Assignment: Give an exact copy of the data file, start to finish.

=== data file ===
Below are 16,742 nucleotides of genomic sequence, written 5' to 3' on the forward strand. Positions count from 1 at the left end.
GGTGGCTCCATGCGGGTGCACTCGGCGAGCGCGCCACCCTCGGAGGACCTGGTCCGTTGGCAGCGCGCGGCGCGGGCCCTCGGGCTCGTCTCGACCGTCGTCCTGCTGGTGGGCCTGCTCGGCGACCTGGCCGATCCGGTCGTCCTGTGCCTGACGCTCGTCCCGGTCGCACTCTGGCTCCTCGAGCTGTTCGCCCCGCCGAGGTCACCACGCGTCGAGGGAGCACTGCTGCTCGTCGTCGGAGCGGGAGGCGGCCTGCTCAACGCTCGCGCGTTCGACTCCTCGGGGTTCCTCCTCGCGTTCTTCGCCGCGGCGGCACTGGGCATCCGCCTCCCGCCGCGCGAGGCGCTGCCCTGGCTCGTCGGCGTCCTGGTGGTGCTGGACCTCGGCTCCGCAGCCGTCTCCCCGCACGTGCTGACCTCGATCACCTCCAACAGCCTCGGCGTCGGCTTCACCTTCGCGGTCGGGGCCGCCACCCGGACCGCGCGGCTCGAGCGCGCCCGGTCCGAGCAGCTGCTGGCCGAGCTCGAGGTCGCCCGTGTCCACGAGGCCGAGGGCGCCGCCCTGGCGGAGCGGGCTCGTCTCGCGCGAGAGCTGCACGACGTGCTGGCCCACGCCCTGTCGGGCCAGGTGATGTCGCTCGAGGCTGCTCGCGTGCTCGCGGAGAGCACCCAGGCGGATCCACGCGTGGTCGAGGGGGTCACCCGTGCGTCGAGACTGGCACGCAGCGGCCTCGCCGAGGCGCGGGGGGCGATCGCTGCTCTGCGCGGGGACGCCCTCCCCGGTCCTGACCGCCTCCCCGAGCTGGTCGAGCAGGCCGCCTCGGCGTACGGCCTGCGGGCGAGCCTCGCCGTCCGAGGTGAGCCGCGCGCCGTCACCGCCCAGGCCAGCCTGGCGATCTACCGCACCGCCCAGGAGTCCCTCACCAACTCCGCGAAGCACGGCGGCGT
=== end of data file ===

Below are 16,742 nucleotides of genomic sequence, written 5' to 3' on the forward strand. Positions count from 1 at the left end.
GGTGGCTCCATGCGGGTGCACTCGGCGAGCGCGCCACCCTCGGAGGACCTGGTCCGTTGGCAGCGCGCGGCGCGGGCCCTCGGGCTCGTCTCGACCGTCGTCCTGCTGGTGGGCCTGCTCGGCGACCTGGCCGATCCGGTCGTCCTGTGCCTGACGCTCGTCCCGGTCGCACTCTGGCTCCTCGAGCTGTTCGCCCCGCCGAGGTCACCACGCGTCGAGGGAGCACTGCTGCTCGTCGTCGGAGCGGGAGGCGGCCTGCTCAACGCTCGCGCGTTCGACTCCTCGGGGTTCCTCCTCGCGTTCTTCGCCGCGGCGGCACTGGGCATCCGCCTCCCGCCGCGCGAGGCGCTGCCCTGGCTCGTCGGCGTCCTGGTGGTGCTGGACCTCGGCTCCGCAGCCGTCTCCCCGCACGTGCTGACCTCGATCACCTCCAACAGCCTCGGCGTCGGCTTCACCTTCGCGGTCGGGGCCGCCACCCGGACCGCGCGGCTCGAGCGCGCCCGGTCCGAGCAGCTGCTGGCCGAGCTCGAGGTCGCCCGTGTCCACGAGGCCGAGGGCGCCGCCCTGGCGGAGCGGGCTCGTCTCGCGCGAGAGCTGCACGACGTGCTGGCCCACGCCCTGTCGGGCCAGGTGATGTCGCTCGAGGCTGCTCGCGTGCTCGCGGAGAGCACCCAGGCGGATCCACGCGTGGTCGAGGGGGTCACCCGTGCGTCGAGACTGGCACGCAGCGGCCTCGCCGAGGCGCGGGGGGCGATCGCTGCTCTGCGCGGGGACGCCCTCCCCGGTCCTGACCGCCTCCCCGAGCTGGTCGAGCAGGCCGCCTCGGCGTACGGCCTGCGGGCGAGCCTCGCCGTCCGAGGTGAGCCGCGCGCCGTCACCGCCCAGGCCAGCCTGGCGATCTACCGCACCGCCCAGGAGTCCCTCACCAACTCCGCGAAGCACGGCGGCGT